The blister-blocking effect of SiO2 on silicon can be reflected in Figure 5. Figure 5a shows the minority carrier lifetime for 3 nm of the SiO2 films capped with various Al2O3 films thicknesses of 10 to 25 nm annealed at 450°C to 600°C in the N2 ambient. Compared to the trend of Figure 3, it almost maintains unchanged, but the average lifetime of all samples has a little increase. The peak value of 107.2 μs is obtained still when the thickness of the Al2O3 film is 25 nm, and the annealing temperature is 500°C. The increase of 21.7 μs between two peak lifetime values can be attributed to the enormous reduction of blisters, as shown in Figure 5b. The major reason to support SiO2 film to be our option is that the SiO2 film has more stoichiometric configuration compared to native oxide (SiOx). When the Al2O3 films deposited directly on the silicon substrate without SiO2 films as interlayers, the oxygen atom of reactant H2O tends to bond with SiOx to form the stable SiO2; thus, the released H2 and residual H2O may probably become the blisters after post-annealing process. The highly stoichiometric ICPCVD-SiO2 films inserted into the interface between the Al2O3 and silicon wafer effectively prevent the considerable amount of blisters from occurring. In addition, several studies have claimed that SiO2 film is a good candidate for chemical passivation to eliminate the dangling bonds on the surface of silicon wafer [15,16]. Also, it can help the Al2O3 films to rearrange their negative fixed charge distributed near the SiO2/Al2O3 interface [17,18].
Figure 5

The blister-blocking effect of SiO 2 on silicon. (a) Minority carrier lifetime for 3 nm SiO2 films capped with various Al2O3 film thicknesses of 10 to 25 nm annealed at 450°C to 600°C in N2 ambient and (b) optical microscope image for 3 nm-SiO2/25 nm-Al2O3 stacked film annealed at 500°C N2 ambient.

For further improvement for the blistering problem, we reduce the thickness of Al2O3 to lower than 10 nm and increase the annealing temperature to 650°C, giving an enough thermal budget prior to the capping of the SiNx:H film. The out-gassing phenomenon can be found. Here, the blister number can further decrease, approaching near blister free. Some voids existing within the Al2O3 film are caused by the out-gassing effusion. However, the subsequent deposition of SiNx:H prepared by ICPCVD would provide abundant hydrogen atoms to fill the dangling bonds via the voids. The post-anneal (450°C for 20 min) performed after the deposition of SiNx:H is able to activate the passivation of the triple-layer stacked structure [19]. Figure 6 shows the injection level dependent minority carrier lifetime for the stacked passivation film of Si/3 nm-SiO2/8 nm-Al2O3/70 nm-SiNx:H film and of Si/3 nm-SiO2/6 nm-Al2O3/70 nm-SiNx:H film. The effective lifetime is calculated from the photoluminescence intensity by the self-consistent calibration method proposed by Trupke et al. [20]. Both the triple-layer stacked films have the same structure except the thickness of the Al2O3 film. The former one has a higher average lifetime of 315 μs compared to the latter one of 147 μs. Two major factors, negative fixed charge and blisters, are found to influence the lifetime of the Al2O3 films. Generally, reducing the thickness of the Al2O3 films to lower than 10 nm and increasing a post-annealing temperature to higher than 650°C can make blisters out-gassed. In this case, both 6- and 8-nm Al2O3 films are blister free, indicating the lifetime is determined only by negative fixed charge. According to our previous research and some references [21,22], the negative fixed charge may accumulate to enhance the passivation effect as the thickness increases. Hence, the sample with an 8-nm-thick Al2O3 layer has a higher lifetime, displaying stronger field-effect passivation than the sample with a 6-nm-thick Al2O3 layer. The optimized lifetime of 315 μs is about three times higher than 107.2 μs of the stacked film without SiNx:H. Note that the thickness of the Al2O3 within the triple-layer stacked film is reduced to lower than 10 nm, decreasing its field-effect passivation. However, according to some investigation of [23-26], they demonstrate that a thin Al2O3 of about 10 nm is still sufficient for providing an excellent level of surface passivation. Despite the field-effect passivation may become weaker in this case, the chemical passivation from SiNx:H dominates the whole performance strongly. For a short summary, hydrogen atom indeed plays a critical role in combing with the Al2O3 film as the passivation stacks.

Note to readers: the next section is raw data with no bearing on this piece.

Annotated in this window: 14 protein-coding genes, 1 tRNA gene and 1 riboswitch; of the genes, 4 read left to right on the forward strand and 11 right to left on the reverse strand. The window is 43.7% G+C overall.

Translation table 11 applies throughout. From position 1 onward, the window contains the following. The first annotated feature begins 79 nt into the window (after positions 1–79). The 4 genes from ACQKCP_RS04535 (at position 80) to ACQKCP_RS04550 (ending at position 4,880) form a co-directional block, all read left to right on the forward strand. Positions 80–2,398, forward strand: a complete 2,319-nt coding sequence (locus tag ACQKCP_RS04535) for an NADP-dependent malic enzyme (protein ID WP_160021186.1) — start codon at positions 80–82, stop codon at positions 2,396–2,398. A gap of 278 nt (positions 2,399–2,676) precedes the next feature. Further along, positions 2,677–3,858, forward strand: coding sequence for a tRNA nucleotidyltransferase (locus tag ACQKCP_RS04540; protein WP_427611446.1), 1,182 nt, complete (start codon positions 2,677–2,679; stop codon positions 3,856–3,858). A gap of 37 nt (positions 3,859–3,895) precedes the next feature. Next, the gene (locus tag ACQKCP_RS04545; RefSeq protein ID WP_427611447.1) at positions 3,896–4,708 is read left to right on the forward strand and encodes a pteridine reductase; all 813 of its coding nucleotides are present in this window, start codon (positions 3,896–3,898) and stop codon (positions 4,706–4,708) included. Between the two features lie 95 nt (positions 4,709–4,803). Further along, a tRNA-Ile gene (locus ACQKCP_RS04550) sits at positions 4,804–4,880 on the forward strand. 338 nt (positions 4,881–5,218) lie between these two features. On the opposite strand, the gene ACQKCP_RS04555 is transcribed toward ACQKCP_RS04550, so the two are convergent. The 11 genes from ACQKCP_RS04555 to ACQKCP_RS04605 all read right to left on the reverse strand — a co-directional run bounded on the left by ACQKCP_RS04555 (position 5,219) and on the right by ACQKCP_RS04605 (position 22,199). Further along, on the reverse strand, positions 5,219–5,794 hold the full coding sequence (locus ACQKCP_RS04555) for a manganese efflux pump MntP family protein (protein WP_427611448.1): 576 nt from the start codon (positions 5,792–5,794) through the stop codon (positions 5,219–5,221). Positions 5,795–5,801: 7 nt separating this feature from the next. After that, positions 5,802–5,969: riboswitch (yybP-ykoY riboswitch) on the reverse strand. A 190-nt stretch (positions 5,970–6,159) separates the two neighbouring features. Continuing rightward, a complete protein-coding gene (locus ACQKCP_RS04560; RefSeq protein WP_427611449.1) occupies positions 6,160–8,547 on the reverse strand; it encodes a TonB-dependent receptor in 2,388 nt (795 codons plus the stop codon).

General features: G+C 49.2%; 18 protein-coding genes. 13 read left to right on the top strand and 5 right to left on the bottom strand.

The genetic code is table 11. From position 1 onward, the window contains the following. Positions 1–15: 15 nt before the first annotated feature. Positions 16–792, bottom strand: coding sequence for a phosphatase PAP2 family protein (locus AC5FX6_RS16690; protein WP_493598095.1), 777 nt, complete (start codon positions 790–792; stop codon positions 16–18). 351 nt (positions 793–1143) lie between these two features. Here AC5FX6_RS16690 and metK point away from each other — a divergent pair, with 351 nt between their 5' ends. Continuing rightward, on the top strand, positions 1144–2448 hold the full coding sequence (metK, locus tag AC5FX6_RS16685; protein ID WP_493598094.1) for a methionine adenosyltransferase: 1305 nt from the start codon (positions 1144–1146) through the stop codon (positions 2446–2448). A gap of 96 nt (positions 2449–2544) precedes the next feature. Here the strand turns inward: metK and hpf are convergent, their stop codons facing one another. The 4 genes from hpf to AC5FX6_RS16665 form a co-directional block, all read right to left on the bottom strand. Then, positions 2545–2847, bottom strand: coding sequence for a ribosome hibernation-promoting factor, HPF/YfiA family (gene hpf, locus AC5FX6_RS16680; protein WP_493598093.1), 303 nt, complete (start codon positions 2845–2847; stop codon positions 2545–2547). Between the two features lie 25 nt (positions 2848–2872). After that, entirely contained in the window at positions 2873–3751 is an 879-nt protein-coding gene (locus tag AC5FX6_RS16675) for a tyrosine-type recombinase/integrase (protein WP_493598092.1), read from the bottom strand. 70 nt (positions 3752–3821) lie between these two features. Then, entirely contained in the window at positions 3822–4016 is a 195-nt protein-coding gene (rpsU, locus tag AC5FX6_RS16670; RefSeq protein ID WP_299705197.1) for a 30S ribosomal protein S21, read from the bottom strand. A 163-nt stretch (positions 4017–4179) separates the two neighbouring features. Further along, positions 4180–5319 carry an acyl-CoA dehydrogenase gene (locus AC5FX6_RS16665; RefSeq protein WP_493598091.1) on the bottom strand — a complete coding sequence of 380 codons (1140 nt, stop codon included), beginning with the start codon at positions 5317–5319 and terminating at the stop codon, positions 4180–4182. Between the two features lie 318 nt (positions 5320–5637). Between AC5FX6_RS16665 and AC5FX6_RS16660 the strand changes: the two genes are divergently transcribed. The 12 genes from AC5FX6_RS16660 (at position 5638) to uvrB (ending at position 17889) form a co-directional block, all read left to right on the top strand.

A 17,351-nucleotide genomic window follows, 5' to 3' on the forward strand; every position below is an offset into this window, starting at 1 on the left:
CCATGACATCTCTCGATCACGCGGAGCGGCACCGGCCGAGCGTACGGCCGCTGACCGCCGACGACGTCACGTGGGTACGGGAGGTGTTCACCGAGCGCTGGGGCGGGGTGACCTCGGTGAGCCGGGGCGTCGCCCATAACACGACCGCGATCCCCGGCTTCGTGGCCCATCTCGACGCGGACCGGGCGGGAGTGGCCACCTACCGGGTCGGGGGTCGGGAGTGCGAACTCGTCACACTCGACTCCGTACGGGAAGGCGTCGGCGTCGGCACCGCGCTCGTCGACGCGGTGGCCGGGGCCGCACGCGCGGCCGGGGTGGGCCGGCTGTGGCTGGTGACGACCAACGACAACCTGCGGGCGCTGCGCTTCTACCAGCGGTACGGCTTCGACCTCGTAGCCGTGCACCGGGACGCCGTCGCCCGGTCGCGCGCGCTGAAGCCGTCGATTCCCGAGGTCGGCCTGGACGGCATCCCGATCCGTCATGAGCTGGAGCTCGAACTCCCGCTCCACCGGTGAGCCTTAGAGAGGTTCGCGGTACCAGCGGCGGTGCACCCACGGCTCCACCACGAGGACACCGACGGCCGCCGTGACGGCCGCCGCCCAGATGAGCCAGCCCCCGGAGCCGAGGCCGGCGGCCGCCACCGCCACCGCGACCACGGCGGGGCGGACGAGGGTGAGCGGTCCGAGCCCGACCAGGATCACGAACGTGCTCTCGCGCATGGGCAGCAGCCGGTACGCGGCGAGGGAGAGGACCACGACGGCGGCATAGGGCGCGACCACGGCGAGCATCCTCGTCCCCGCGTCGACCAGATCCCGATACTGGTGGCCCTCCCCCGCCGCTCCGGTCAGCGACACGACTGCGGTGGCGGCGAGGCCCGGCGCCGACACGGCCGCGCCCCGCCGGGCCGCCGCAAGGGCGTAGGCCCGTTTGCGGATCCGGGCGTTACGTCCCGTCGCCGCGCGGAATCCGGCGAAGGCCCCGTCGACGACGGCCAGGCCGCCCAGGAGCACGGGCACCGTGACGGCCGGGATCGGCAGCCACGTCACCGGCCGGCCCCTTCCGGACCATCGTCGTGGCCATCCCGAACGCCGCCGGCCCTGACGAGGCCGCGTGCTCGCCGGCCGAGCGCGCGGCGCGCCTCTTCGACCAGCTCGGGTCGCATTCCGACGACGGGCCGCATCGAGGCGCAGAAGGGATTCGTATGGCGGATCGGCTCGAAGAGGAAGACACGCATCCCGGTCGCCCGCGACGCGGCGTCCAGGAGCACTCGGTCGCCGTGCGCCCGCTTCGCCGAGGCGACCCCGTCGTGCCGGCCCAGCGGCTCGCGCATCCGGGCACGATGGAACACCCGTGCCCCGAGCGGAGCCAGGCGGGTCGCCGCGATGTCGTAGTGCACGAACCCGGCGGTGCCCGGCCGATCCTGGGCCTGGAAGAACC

Figure 6

Injection level dependent minority carrier lifetime for the stacked passivation film. Si/3 nm-SiO2/8 nm-Al2O3/70 nm-SiNx:H film and Si/3 nm-SiO2/6 nm-Al2O3/70 nm-SiNx:H film.

Figure 7 displays the high-resolution transmission electron microscope (HR-TEM) cross-sectional image of the stacked Si/3 nm-SiO2/8 nm-Al2O3/70 nm-SiNx:H film, in which we can see the three interfaces such as Si/SiO2, SiO2/Al2O3, and Al2O3/SiNx:H are all flattened without any vacancy or void to deteriorate the passivation effect. The very thin SiO2 film with only 3 nm is deposited using the ICPCVD. The accurate control in thickness is based on the deposition rate determined by the past experiments. In the meanwhile, this TEM image confirms that the Al2O3 film deposited by self-developed non-vacuum spatial ALD is quite uniform.